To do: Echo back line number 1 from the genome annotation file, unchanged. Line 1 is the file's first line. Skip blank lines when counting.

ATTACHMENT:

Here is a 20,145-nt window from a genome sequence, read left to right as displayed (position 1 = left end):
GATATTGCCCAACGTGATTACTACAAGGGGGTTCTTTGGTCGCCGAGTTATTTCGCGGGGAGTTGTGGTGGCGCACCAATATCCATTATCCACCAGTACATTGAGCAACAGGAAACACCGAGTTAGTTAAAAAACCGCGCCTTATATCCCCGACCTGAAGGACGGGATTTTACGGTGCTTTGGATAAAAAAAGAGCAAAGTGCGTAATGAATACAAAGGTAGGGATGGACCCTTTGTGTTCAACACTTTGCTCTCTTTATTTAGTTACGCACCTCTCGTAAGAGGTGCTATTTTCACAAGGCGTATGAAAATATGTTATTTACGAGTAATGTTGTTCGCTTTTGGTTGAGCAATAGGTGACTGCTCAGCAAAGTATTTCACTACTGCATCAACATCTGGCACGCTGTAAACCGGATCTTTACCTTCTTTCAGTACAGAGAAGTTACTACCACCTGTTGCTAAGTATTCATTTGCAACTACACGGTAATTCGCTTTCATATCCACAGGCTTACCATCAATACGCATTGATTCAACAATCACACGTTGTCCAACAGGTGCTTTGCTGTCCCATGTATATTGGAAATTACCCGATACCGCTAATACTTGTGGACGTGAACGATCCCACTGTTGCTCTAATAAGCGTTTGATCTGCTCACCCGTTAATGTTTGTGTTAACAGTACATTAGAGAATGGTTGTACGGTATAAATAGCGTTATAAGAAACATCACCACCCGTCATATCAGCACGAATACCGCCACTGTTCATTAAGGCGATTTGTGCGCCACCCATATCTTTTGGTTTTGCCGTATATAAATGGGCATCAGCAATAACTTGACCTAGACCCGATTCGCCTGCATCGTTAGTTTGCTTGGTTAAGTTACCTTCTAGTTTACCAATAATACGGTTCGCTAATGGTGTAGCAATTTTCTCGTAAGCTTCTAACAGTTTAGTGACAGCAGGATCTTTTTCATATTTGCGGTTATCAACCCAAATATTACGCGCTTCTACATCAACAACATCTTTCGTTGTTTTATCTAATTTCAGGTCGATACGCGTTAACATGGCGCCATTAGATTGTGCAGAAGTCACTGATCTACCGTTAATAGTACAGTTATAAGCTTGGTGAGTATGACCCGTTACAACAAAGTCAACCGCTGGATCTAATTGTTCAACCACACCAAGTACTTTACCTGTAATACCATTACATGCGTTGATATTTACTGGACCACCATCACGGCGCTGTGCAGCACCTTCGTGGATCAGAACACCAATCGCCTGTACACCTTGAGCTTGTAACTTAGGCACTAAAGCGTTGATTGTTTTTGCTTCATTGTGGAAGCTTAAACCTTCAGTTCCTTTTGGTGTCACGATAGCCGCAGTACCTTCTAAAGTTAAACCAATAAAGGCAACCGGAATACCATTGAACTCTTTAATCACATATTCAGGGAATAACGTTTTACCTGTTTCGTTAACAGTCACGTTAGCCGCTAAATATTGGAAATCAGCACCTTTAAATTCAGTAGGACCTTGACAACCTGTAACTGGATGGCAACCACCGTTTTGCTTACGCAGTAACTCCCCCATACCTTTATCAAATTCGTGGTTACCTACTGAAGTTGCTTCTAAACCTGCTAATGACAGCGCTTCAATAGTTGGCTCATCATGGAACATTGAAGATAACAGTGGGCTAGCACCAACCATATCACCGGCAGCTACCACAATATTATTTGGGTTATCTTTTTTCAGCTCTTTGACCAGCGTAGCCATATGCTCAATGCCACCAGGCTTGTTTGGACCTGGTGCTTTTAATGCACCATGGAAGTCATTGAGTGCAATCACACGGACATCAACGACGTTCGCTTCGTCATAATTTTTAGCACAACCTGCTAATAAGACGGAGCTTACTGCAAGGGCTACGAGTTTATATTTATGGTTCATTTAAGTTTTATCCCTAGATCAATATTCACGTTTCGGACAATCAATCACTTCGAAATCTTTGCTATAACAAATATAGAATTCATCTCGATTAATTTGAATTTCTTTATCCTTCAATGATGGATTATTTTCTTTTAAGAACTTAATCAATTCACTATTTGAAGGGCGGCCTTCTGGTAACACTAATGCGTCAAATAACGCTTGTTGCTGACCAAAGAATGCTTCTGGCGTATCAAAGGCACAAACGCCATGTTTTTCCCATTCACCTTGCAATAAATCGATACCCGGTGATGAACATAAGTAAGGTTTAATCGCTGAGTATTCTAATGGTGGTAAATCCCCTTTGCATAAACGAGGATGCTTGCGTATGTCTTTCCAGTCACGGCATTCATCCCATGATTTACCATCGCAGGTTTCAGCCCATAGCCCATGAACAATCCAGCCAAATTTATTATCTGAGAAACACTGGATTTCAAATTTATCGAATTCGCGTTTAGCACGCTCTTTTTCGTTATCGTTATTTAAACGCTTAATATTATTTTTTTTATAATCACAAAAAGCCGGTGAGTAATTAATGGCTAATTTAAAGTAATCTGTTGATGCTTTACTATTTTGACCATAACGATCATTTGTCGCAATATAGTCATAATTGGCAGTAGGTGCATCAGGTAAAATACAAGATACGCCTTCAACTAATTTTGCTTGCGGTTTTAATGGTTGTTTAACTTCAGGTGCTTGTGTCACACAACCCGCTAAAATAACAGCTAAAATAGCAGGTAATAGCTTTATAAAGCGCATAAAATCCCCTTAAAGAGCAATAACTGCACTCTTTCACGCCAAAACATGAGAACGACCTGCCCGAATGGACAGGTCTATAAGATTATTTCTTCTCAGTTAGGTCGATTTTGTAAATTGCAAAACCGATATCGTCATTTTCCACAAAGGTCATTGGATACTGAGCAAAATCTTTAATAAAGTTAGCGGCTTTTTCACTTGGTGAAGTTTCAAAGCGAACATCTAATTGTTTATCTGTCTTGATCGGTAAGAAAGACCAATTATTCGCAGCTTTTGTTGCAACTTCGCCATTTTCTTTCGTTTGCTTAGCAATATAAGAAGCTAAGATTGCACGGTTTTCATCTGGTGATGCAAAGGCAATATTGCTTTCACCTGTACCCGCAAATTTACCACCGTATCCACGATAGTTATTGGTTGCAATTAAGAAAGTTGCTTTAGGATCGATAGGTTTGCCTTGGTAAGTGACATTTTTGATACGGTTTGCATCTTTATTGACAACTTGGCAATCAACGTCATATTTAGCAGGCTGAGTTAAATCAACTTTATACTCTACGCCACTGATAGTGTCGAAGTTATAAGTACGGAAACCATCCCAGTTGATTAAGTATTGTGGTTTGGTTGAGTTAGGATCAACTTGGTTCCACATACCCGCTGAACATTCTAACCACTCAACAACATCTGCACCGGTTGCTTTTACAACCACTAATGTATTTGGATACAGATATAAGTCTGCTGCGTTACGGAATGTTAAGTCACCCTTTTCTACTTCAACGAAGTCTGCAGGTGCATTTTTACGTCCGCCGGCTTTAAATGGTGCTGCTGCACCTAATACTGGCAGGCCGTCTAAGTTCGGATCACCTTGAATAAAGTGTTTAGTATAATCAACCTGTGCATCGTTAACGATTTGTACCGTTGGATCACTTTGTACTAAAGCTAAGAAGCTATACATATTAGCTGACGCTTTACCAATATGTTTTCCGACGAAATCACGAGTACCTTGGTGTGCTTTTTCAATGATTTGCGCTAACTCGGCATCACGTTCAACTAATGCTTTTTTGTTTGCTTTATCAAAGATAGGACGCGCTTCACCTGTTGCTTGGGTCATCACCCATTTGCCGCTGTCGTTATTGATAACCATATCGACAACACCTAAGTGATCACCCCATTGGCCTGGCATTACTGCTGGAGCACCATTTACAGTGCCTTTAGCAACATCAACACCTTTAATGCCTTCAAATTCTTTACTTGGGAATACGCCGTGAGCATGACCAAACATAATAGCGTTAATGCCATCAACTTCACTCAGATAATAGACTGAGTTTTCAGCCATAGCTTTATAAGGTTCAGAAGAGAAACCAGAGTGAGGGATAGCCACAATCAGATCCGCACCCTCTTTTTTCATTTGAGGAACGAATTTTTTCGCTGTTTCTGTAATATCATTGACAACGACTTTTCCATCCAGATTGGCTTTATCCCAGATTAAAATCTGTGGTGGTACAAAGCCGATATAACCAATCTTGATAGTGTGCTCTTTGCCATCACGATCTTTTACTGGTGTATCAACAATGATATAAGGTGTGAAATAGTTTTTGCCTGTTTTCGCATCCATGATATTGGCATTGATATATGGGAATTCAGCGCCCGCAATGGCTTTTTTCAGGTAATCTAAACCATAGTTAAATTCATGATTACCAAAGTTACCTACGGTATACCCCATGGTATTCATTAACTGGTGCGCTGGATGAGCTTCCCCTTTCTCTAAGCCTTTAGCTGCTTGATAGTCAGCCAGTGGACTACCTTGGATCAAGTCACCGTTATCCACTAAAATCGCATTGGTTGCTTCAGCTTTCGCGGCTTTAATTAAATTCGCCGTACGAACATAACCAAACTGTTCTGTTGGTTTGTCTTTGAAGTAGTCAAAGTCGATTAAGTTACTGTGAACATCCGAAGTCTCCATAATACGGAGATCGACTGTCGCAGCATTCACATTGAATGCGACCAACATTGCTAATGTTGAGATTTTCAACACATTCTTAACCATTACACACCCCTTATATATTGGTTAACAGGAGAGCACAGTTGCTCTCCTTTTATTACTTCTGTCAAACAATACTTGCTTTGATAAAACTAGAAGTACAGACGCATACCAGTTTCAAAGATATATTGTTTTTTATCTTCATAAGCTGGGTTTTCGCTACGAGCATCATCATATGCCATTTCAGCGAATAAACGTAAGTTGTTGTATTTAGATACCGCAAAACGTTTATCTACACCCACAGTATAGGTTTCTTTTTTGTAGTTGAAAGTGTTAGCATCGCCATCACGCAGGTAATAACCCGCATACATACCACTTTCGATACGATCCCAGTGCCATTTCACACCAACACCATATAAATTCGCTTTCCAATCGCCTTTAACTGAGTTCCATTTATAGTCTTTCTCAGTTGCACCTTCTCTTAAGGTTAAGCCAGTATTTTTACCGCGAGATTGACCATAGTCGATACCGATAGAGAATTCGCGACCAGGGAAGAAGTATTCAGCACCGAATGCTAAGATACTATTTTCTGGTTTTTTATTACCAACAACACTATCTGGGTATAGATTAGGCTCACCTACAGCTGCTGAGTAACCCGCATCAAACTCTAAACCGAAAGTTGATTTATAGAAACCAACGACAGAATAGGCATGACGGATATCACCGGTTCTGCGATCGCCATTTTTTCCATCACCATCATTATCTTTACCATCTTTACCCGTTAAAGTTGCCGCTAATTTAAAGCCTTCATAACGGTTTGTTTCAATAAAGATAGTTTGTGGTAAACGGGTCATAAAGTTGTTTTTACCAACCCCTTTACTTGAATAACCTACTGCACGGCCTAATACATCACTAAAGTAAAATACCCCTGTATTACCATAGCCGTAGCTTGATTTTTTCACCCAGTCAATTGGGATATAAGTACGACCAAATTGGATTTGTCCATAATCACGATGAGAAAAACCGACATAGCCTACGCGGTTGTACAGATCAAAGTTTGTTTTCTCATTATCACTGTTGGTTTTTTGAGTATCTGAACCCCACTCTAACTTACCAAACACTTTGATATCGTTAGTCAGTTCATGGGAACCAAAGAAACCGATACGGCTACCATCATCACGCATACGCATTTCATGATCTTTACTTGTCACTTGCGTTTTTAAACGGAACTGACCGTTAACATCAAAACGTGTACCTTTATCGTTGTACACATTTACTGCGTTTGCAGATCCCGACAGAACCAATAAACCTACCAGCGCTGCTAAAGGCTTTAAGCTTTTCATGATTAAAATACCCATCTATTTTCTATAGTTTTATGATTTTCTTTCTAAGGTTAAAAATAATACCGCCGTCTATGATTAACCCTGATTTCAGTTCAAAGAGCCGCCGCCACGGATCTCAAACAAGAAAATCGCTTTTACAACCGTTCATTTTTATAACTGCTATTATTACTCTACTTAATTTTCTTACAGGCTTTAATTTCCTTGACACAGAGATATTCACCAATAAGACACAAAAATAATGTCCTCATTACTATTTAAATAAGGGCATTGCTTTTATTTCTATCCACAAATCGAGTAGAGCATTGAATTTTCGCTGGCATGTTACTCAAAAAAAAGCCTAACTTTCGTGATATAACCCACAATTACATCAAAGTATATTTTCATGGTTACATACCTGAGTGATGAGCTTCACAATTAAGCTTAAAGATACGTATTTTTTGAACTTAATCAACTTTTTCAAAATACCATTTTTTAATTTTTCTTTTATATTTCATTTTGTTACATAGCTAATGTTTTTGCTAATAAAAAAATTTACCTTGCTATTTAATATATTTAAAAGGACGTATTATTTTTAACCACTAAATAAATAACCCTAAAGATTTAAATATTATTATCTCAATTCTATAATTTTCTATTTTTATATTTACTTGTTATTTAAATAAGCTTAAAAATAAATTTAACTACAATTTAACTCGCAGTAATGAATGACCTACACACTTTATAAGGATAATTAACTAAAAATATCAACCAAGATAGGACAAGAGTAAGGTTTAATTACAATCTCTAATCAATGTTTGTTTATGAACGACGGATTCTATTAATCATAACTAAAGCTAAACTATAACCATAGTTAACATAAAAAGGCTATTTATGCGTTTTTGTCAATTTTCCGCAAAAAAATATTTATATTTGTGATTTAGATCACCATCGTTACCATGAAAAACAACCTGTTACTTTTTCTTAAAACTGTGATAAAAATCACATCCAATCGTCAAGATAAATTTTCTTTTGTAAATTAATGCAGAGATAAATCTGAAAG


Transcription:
Here is a 20,145-nt window from a genome sequence, read left to right as displayed (position 1 = left end):